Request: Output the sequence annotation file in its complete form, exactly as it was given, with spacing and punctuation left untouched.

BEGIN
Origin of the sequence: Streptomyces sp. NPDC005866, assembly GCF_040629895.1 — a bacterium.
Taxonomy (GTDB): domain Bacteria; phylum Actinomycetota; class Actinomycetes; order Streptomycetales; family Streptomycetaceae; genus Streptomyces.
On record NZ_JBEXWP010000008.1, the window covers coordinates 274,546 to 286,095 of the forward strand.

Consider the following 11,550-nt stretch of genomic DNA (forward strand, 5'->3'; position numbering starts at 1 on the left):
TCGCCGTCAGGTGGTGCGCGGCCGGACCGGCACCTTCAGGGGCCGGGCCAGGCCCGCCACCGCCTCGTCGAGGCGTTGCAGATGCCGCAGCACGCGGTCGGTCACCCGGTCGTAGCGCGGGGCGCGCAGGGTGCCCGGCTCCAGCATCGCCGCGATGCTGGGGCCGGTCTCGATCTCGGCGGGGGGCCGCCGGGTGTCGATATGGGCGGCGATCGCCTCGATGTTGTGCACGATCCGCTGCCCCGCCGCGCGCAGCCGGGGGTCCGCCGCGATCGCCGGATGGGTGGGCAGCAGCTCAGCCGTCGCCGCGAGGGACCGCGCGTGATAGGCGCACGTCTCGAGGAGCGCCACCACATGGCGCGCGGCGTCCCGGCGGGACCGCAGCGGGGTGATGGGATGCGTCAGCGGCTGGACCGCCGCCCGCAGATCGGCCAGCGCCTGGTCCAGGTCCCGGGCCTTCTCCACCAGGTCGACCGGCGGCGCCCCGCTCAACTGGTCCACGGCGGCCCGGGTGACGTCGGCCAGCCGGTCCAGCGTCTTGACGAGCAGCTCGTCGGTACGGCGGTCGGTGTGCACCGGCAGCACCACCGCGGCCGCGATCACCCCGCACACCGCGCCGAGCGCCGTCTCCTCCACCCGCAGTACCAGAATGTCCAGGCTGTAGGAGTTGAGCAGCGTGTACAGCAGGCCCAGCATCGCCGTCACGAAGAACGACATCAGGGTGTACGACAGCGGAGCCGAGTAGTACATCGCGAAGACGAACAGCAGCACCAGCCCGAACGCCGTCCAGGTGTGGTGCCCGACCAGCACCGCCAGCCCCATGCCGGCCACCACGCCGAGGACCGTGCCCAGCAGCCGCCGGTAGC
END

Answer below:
Origin of the sequence: Streptomyces sp. NPDC005866, assembly GCF_040629895.1 — a bacterium.
Taxonomy (GTDB): domain Bacteria; phylum Actinomycetota; class Actinomycetes; order Streptomycetales; family Streptomycetaceae; genus Streptomyces.
On record NZ_JBEXWP010000008.1, the window covers coordinates 274,546 to 286,095 of the forward strand.

Consider the following 11,550-nt stretch of genomic DNA (forward strand, 5'->3'; position numbering starts at 1 on the left):
TCGCCGTCAGGTGGTGCGCGGCCGGACCGGCACCTTCAGGGGCCGGGCCAGGCCCGCCACCGCCTCGTCGAGGCGTTGCAGATGCCGCAGCACGCGGTCGGTCACCCGGTCGTAGCGCGGGGCGCGCAGGGTGCCCGGCTCCAGCATCGCCGCGATGCTGGGGCCGGTCTCGATCTCGGCGGGGGGCCGCCGGGTGTCGATATGGGCGGCGATCGCCTCGATGTTGTGCACGATCCGCTGCCCCGCCGCGCGCAGCCGGGGGTCCGCCGCGATCGCCGGATGGGTGGGCAGCAGCTCAGCCGTCGCCGCGAGGGACCGCGCGTGATAGGCGCACGTCTCGAGGAGCGCCACCACATGGCGCGCGGCGTCCCGGCGGGACCGCAGCGGGGTGATGGGATGCGTCAGCGGCTGGACCGCCGCCCGCAGATCGGCCAGCGCCTGGTCCAGGTCCCGGGCCTTCTCCACCAGGTCGACCGGCGGCGCCCCGCTCAACTGGTCCACGGCGGCCCGGGTGACGTCGGCCAGCCGGTCCAGCGTCTTGACGAGCAGCTCGTCGGTACGGCGGTCGGTGTGCACCGGCAGCACCACCGCGGCCGCGATCACCCCGCACACCGCGCCGAGCGCCGTCTCCTCCACCCGCAGTACCAGAATGTCCAGGCTGTAGGAGTTGAGCAGCGTGTACAGCAGGCCCAGCATCGCCGTCACGAAGAACGACATCAGGGTGTACGACAGCGGAGCCGAGTAGTACATCGCGAAGACGAACAGCAGCACCAGCCCGAACGCCGTCCAGGTGTGGTGCCCGACCAGCACCGCCAGCCCCATGCCGGCCACCACGCCGAGGACCGTGCCCAGCAGCCGCCGGTAGC